settled or confirmed in a habit, practice, feeling, or the like: an inveterate gambler.
firmly established by long continuance, as a disease, habit, practice, feeling, etc.; chronic.
- in·vet·er·ate·ly, adverb
- in·vet·er·ate·ness, noun
Dictionary.com Unabridged Based on the Random House Unabridged Dictionary, © Random House, Inc. 2023
How to use inveterate in a sentence
Due both to the mountainous topography of the county and decades of inveterate deforestation, Haiti is extremely susceptible to heavy rainfall and mudslides.Elsa rapidly strengthens into hurricane, could affect Florida next week | Matthew Cappucci | July 2, 2021 | Washington Post
The revelation caused a stir, highlighting as it did Russia's ongoing and inveterate digital espionage campaigns.The SolarWinds hackers aren’t back—they never went away | WIRED | May 30, 2021 | Ars Technica
The most ridiculous character in Pay Any Price may be Dennis Montgomery, who is described as an inveterate gambler and swindler.Speed Read: James Risen Indicts The War On Terror’s Costly Follies | William O’Connor | October 14, 2014 | THE DAILY BEAST
An inveterate networker, he managed to get Tennessee Williams as the chief signatory on one letter-writing campaign.
This inveterate list maker also loved minutiae; in his copious account books, he kept track of every cent he ever spent.
It gives the best outcomes to the most inveterate bad actors.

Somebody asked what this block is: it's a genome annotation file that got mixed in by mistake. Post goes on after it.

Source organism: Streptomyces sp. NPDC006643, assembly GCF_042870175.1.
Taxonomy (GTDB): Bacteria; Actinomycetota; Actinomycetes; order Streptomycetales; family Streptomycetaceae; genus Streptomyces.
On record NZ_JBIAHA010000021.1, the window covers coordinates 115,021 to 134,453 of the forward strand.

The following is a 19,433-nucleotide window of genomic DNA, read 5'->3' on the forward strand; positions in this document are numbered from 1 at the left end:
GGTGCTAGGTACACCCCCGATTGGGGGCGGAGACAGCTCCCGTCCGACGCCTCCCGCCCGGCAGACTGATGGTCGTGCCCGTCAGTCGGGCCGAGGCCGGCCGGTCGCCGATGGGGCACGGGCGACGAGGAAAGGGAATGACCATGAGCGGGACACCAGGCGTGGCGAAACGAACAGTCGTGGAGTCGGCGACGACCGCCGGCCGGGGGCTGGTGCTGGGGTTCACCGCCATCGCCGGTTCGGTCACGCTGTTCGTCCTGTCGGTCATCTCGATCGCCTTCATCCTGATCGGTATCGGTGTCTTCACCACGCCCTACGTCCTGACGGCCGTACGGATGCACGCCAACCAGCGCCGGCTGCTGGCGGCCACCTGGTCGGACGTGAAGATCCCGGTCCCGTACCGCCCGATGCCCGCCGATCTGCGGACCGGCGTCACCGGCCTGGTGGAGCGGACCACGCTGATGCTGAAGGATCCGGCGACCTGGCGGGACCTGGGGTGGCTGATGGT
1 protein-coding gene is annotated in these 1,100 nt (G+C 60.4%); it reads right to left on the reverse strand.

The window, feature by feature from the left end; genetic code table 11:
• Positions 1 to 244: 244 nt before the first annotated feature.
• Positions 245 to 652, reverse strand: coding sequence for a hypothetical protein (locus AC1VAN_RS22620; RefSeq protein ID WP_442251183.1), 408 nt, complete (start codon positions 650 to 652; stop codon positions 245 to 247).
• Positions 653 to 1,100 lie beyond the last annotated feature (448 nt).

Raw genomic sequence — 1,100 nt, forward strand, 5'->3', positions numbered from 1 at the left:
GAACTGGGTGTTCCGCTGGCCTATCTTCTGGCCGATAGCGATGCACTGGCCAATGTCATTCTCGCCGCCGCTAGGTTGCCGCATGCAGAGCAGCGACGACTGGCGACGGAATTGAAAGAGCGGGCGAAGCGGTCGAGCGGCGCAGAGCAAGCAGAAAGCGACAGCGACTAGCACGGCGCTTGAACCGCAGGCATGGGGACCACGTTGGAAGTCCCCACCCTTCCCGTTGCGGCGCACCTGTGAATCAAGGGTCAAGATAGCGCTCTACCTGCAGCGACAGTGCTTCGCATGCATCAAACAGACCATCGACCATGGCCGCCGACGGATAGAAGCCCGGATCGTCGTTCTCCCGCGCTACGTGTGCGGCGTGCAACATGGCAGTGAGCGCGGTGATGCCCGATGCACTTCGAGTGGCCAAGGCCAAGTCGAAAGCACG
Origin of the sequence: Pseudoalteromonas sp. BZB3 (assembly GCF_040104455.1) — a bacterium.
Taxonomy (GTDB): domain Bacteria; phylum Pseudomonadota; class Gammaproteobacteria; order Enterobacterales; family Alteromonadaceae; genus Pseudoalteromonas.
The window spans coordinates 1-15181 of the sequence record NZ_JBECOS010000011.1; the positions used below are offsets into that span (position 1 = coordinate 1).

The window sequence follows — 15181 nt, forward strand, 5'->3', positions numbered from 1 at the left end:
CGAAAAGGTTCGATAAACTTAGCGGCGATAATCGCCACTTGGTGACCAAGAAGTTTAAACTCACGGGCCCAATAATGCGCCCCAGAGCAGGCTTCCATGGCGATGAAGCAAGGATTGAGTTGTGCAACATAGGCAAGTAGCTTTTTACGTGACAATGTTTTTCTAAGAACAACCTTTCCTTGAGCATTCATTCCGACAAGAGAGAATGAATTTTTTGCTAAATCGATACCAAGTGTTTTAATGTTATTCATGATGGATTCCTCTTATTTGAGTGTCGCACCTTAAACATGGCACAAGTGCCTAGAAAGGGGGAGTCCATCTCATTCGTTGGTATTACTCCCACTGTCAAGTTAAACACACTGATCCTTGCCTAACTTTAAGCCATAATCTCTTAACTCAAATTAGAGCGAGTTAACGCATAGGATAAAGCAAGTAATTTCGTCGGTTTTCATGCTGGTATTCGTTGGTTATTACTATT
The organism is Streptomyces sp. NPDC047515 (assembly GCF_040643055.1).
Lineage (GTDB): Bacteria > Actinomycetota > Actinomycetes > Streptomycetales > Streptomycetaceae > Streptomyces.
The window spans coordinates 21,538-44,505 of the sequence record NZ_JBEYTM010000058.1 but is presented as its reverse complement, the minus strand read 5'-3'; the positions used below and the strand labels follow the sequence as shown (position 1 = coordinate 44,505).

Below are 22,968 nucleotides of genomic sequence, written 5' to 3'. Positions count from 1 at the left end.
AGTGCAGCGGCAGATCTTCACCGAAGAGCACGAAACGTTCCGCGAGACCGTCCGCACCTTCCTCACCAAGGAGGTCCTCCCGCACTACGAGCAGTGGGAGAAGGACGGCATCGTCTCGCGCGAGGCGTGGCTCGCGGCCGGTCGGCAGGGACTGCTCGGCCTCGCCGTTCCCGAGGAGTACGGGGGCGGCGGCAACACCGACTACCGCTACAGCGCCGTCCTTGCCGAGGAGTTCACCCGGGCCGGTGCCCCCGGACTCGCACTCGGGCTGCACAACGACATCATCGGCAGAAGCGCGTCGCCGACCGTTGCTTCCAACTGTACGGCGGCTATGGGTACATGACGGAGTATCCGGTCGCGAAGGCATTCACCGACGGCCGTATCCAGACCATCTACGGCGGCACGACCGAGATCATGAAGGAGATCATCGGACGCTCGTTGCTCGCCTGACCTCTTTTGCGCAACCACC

Mr. Wright fails to mention that Mr. Scarff admitted under oath that he is a self-admitted inveterate liar.Church of Scientology Details Error in Lawrence Wright’s Book | Karen Pouw | January 23, 2013 | THE DAILY BEAST
The taint was too inveterate to be eradicated; the evil was immedicable; Rome was already effete and moribund.The Catacombs of Rome | William Henry Withrow
The lessons, where he had a long inveterate habit of shuffling, came under Norman's eye at the same time.The Daisy Chain | Charlotte Yonge
Austria, on the other hand, had been an old and inveterate rival of France in the race for territorial extension.The Life of Napoleon Bonaparte | William Milligan Sloane
Critias, though formerly a scholar of Socrates, became his most inveterate enemy.Great Men and Famous Women. Vol. 3 of 8 | Various
Remember, they had actually ventured at night into the bush in spite of their inveterate fear of “the spirits.”The Adventures of Louis de Rougemont | Louis de Rougemont
British Dictionary definitions for inveterate
long established, esp so as to be deep-rooted or ingrained: an inveterate feeling of hostility
(prenominal) settled or confirmed in a habit or practice, esp a bad one; hardened: an inveterate smoker
obsolete full of hatred; hostile
- inveteracy or inveterateness, noun
- inveterately, adverb
Collins English Dictionary - Complete & Unabridged 2012 Digital Edition © William Collins Sons & Co. Ltd. 1979, 1986 © HarperCollins Publishers 1998, 2000, 2003, 2005, 2006, 2007, 2009, 2012